Monday, November 09, 2009

Sometimes, Life Gets In The Way

My DH and I are planning a Christmas getaway to this lovely cabin (with hot tub and working fireplace) in the mountains of West Virginia. We have placed a deposit, paid the pet fee and reserved a motel for the road trip up there. Then life got in the way.

My hubby has developed a serious condition with his spine...serious enough for his GP to send him to a neurosurgeon after viewing his MRI films. We see the neuro tomorrow AM. Meanwhile, hubby is on two Tylox (oxycodone) every 6 to 8 hours and is still in extreme pain. A chiropractor won't touch him. To say I am worried sick is an understatement. My oldest daughter is also unwell and needing attention.

My friend, Bastardette, has had a lot of health problems, lately, but has managed to keep her blog going. I feel guilty. I visited with another mother of adoption loss this past Friday out at the coast. In addition to reunion quandries, her health is not the best so her focus is diverted. Another friend, Musing Mother, has a hubby and  adult children with ongoing health issues. As we Moms and our adult children age, these problems become more frequent and sap our time and energies.

For all the nay-sayers who think that all we do is gripe about adoption loss, surrender, open records, laws, etc., 24/7, this should remind them that we do have other things going on in our lives. As senior citizens, and I think that at age 64 (me) and 70 (hubby), we qualify, these life issues tend to take center stage. We are doing the best we can, before we die, to get some kind of recognition of the massive crime against single mothers in the EMS (era of mass surrenders) and, hopefully, cause people to look at the way adoption surrender is affected in the here and now. But life is what it is, and arthritis, hypertension, and all the other garbage that comes with getting older seems to take over more and more of our lives.

Also with age comes loss. In this past year, I have lost my mother-in-law, my last remaining uncle and two friends. Another friend has just been diagnosed with end-stage colon cancer. Saying goodbye is hard work and emotionally draining.

We want to speak loudly enough to be heard, even if we are called strident. We want to keep the impetus going and the debate raging (not here on this blog because this is for US, not the other side), we want people to ask us about our Strange and Mournful ribbons, we want people to begin questioning the entire institution/industry that has caused us so much pain.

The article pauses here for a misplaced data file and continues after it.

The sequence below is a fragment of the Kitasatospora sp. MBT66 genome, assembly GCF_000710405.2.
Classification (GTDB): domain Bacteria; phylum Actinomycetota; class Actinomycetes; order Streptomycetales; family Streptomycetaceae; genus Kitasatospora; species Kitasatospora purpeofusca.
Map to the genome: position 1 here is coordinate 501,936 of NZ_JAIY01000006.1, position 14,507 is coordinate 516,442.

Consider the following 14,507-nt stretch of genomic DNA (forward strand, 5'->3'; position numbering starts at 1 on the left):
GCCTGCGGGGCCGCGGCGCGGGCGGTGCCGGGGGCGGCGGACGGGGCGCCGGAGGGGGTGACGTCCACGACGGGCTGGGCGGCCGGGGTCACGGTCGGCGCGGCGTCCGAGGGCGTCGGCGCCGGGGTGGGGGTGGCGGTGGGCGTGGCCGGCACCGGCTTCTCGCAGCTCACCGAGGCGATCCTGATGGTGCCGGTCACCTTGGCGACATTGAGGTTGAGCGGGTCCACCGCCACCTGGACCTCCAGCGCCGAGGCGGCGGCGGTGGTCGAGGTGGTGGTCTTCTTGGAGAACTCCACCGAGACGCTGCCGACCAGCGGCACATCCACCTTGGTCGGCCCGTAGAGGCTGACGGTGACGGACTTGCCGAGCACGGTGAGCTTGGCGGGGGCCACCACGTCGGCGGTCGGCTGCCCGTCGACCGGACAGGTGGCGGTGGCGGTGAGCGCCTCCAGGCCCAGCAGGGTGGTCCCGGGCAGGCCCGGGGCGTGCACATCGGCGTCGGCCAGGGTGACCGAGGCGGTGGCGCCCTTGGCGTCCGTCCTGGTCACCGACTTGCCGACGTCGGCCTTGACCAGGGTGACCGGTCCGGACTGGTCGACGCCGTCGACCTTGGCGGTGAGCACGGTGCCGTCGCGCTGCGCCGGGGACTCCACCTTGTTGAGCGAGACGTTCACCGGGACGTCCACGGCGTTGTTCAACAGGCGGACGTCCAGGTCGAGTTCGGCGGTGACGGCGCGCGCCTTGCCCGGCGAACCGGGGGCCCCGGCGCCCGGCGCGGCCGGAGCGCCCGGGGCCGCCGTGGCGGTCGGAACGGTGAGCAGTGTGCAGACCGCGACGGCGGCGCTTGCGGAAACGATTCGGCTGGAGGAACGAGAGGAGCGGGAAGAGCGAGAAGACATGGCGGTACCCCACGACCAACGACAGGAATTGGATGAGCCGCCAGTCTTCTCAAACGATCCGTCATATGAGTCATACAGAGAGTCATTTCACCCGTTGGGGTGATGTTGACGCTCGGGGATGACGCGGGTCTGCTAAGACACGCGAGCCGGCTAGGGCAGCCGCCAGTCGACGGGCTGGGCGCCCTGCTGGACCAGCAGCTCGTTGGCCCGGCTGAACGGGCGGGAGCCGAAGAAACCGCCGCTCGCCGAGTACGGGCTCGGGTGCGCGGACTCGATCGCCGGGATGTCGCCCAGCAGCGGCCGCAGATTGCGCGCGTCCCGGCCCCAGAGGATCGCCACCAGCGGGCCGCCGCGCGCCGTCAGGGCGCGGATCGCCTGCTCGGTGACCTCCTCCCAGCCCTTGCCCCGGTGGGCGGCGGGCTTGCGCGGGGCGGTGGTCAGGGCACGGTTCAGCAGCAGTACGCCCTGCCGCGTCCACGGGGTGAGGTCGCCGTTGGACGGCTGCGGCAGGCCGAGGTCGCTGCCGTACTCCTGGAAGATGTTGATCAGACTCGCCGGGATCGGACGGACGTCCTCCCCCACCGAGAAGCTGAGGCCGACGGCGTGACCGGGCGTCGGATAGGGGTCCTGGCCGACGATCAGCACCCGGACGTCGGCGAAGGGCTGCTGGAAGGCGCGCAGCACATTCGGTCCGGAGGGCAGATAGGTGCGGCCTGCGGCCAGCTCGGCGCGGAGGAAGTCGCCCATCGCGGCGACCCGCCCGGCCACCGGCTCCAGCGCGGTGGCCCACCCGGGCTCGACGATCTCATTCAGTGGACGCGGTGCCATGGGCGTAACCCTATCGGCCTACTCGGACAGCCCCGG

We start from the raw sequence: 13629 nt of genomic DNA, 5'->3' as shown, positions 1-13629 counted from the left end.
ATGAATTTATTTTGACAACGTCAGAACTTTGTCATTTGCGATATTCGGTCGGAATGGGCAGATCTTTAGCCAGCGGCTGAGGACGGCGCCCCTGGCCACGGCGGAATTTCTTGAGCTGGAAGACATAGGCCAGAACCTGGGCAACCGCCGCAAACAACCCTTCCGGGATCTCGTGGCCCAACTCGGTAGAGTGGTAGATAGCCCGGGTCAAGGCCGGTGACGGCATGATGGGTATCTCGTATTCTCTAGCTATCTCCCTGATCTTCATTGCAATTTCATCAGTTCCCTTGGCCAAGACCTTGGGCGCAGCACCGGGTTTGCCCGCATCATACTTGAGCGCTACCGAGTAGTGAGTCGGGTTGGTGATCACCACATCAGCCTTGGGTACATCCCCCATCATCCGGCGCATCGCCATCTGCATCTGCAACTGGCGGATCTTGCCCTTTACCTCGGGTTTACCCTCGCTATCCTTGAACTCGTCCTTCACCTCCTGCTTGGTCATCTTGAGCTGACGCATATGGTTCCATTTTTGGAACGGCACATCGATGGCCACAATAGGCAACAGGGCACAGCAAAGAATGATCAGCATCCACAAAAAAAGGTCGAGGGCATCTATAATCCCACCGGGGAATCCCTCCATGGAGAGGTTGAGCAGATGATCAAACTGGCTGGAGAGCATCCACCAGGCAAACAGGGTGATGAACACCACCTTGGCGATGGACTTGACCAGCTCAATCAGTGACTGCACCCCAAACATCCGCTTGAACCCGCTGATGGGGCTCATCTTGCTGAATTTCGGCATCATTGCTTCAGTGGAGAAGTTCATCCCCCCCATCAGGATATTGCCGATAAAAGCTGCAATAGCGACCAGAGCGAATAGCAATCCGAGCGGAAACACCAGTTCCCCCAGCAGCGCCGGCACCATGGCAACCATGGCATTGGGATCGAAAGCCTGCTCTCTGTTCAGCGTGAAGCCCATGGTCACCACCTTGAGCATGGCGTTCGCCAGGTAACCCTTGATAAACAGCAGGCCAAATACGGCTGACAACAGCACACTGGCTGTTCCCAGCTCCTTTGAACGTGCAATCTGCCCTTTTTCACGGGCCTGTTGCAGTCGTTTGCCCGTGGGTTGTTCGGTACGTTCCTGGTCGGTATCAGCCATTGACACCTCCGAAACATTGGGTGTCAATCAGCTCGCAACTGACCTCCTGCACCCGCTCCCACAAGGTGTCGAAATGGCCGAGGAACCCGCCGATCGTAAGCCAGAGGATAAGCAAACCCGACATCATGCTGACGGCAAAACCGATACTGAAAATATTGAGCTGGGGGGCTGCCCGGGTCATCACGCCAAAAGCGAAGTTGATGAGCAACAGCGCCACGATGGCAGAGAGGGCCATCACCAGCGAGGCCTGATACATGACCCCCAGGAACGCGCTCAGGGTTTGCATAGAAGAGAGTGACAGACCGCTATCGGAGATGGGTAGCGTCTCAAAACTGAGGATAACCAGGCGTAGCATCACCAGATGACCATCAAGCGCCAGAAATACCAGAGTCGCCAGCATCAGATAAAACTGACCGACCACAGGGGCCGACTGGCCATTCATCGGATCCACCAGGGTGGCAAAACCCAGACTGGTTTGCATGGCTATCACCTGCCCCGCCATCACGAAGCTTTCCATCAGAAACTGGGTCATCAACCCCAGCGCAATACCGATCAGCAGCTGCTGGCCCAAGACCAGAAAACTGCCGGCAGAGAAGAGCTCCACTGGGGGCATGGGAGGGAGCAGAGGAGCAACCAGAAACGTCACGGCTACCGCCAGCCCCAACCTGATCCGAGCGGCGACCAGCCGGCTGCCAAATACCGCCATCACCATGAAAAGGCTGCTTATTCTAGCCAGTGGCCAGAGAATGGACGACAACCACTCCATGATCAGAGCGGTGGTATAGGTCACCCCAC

We want to do all that, but, sometimes, life gets in the way.


Amanda said...

I wanted to tell you how you're blog has affected me for a long time now. My birthmother, to date, has had 9 children, none of whom she's been able to raise. Only 3 were placed for adoption,2 were raised by their fathers, and the last 4 were taken into foster care by the state after her many arrests and substance abuse problems. I am her third child. My birthmother was not and still is not in any shape to raise any child, but perhaps the biggest message I get from your blog is the idea of FAMILY preservation, not simply parent/child, but grandparent/aunt/uncle/child. Your blog has shown me that adoption, even my own that has worked out well for me, is still tainted with the concept that the family was valued so little that none of my 4 grandparents, multiple aunts and uncles, or any other family member offered to help raise me.

That, for me, is the real tragedy of adoption. That entire families, not even just birthmothers, are so affected by this spell that society has over us that indicates family members are simply interchangeable. Behind every mother who places her child for adoption is an entire clan of people who let/encouraged/forced her.

Perhaps this is not the message you've been trying to convey, but it's what I've found within the numerous pages of your blog that REALLY speaks to me. This isn't simply a mother/child affects every member of out society. No one is immune...

Anonymous said...

whats a DH?

Robin said...

In my case, it stands for "Dear Husband."